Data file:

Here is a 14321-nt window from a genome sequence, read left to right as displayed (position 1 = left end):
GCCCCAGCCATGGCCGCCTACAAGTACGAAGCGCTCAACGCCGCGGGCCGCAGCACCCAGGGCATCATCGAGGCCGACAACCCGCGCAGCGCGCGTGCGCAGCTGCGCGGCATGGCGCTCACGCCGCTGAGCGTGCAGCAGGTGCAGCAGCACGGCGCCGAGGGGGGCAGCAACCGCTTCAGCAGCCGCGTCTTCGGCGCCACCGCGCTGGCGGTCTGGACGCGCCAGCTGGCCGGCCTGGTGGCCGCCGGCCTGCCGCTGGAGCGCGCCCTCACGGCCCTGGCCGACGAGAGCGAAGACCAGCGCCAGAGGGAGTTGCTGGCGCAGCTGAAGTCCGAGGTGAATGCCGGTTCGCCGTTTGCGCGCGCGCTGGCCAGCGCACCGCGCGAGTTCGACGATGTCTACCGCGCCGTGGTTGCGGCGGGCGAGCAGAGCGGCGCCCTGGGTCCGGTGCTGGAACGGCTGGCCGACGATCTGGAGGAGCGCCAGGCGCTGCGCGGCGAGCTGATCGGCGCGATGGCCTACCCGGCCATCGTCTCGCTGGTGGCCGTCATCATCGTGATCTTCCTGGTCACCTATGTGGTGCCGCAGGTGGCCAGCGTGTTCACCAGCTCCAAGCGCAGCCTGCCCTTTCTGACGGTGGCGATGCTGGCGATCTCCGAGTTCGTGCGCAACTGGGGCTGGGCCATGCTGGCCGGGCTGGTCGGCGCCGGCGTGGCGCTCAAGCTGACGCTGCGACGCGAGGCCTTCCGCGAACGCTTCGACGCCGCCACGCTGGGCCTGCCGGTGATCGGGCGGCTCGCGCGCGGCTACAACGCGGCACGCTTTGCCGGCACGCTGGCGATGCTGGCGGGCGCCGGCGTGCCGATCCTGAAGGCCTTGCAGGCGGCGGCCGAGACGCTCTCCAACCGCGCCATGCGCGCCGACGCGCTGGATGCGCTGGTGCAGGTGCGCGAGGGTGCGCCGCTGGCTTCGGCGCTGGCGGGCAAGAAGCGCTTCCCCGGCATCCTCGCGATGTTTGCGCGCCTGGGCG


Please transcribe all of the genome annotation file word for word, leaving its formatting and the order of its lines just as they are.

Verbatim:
Here is a 14321-nt window from a genome sequence, read left to right as displayed (position 1 = left end):
GCCCCAGCCATGGCCGCCTACAAGTACGAAGCGCTCAACGCCGCGGGCCGCAGCACCCAGGGCATCATCGAGGCCGACAACCCGCGCAGCGCGCGTGCGCAGCTGCGCGGCATGGCGCTCACGCCGCTGAGCGTGCAGCAGGTGCAGCAGCACGGCGCCGAGGGGGGCAGCAACCGCTTCAGCAGCCGCGTCTTCGGCGCCACCGCGCTGGCGGTCTGGACGCGCCAGCTGGCCGGCCTGGTGGCCGCCGGCCTGCCGCTGGAGCGCGCCCTCACGGCCCTGGCCGACGAGAGCGAAGACCAGCGCCAGAGGGAGTTGCTGGCGCAGCTGAAGTCCGAGGTGAATGCCGGTTCGCCGTTTGCGCGCGCGCTGGCCAGCGCACCGCGCGAGTTCGACGATGTCTACCGCGCCGTGGTTGCGGCGGGCGAGCAGAGCGGCGCCCTGGGTCCGGTGCTGGAACGGCTGGCCGACGATCTGGAGGAGCGCCAGGCGCTGCGCGGCGAGCTGATCGGCGCGATGGCCTACCCGGCCATCGTCTCGCTGGTGGCCGTCATCATCGTGATCTTCCTGGTCACCTATGTGGTGCCGCAGGTGGCCAGCGTGTTCACCAGCTCCAAGCGCAGCCTGCCCTTTCTGACGGTGGCGATGCTGGCGATCTCCGAGTTCGTGCGCAACTGGGGCTGGGCCATGCTGGCCGGGCTGGTCGGCGCCGGCGTGGCGCTCAAGCTGACGCTGCGACGCGAGGCCTTCCGCGAACGCTTCGACGCCGCCACGCTGGGCCTGCCGGTGATCGGGCGGCTCGCGCGCGGCTACAACGCGGCACGCTTTGCCGGCACGCTGGCGATGCTGGCGGGCGCCGGCGTGCCGATCCTGAAGGCCTTGCAGGCGGCGGCCGAGACGCTCTCCAACCGCGCCATGCGCGCCGACGCGCTGGATGCGCTGGTGCAGGTGCGCGAGGGTGCGCCGCTGGCTTCGGCGCTGGCGGGCAAGAAGCGCTTCCCCGGCATCCTCGCGATGTTTGCGCGCCTGGGCG